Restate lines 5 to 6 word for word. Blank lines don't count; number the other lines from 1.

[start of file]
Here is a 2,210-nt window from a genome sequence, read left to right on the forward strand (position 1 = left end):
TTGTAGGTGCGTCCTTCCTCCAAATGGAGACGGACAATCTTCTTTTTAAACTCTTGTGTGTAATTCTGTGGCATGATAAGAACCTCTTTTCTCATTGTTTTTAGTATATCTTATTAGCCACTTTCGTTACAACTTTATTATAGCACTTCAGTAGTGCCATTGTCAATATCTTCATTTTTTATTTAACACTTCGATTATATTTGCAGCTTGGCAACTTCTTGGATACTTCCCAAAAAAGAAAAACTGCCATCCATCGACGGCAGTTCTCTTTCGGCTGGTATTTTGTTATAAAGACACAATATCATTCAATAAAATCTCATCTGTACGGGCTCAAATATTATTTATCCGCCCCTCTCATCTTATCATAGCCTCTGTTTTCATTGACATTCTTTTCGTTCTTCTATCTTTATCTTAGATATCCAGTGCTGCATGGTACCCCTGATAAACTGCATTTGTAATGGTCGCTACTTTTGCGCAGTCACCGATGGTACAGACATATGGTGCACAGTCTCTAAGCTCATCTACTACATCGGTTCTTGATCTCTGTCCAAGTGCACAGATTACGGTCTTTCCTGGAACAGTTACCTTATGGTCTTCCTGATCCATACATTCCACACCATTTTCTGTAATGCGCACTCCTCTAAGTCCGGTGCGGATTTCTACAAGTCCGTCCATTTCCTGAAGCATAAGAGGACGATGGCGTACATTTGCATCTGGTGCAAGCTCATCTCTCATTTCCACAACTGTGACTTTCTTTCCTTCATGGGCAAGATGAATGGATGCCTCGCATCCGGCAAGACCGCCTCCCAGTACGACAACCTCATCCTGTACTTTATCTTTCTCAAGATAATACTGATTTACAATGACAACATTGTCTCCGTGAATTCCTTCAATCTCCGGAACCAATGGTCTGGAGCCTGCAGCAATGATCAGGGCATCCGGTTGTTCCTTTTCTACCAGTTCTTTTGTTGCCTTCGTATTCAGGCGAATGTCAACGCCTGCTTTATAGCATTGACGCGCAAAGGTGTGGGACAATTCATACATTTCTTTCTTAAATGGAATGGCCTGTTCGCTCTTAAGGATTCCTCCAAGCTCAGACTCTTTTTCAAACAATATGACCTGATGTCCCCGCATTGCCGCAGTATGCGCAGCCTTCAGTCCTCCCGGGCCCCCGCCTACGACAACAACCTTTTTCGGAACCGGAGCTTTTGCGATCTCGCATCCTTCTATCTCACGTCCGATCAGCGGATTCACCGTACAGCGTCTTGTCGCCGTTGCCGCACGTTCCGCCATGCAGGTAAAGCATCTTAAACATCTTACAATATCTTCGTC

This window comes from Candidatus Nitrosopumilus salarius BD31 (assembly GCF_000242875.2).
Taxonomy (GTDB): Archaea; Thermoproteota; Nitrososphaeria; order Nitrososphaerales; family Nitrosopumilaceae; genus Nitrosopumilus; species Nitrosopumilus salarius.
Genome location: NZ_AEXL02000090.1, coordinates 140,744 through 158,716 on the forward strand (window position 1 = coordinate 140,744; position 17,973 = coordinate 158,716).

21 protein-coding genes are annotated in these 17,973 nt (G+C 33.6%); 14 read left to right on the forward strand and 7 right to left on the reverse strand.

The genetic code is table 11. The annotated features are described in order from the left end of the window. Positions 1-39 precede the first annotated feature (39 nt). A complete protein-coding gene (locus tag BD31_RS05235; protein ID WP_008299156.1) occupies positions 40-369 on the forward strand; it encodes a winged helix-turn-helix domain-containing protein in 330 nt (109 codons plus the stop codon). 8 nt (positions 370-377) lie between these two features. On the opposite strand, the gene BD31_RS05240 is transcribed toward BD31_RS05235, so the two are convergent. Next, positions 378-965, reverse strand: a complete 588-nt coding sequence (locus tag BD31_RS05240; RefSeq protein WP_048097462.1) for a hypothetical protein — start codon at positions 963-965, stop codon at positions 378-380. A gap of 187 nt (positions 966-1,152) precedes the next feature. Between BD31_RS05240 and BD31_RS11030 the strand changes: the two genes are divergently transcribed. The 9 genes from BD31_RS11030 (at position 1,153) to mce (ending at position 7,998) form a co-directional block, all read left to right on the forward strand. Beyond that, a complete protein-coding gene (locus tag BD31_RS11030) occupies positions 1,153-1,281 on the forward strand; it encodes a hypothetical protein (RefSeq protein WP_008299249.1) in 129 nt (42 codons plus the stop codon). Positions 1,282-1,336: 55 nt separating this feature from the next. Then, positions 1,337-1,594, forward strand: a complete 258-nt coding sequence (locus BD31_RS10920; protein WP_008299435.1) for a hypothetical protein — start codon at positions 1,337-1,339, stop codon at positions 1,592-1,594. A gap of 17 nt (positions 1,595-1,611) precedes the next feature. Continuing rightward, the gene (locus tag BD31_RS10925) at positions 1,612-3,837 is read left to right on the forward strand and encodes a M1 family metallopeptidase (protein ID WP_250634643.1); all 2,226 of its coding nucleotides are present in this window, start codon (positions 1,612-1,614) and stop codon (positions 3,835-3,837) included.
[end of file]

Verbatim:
Genome location: NZ_AEXL02000090.1, coordinates 140,744 through 158,716 on the forward strand (window position 1 = coordinate 140,744; position 17,973 = coordinate 158,716).

21 protein-coding genes are annotated in these 17,973 nt (G+C 33.6%); 14 read left to right on the forward strand and 7 right to left on the reverse strand.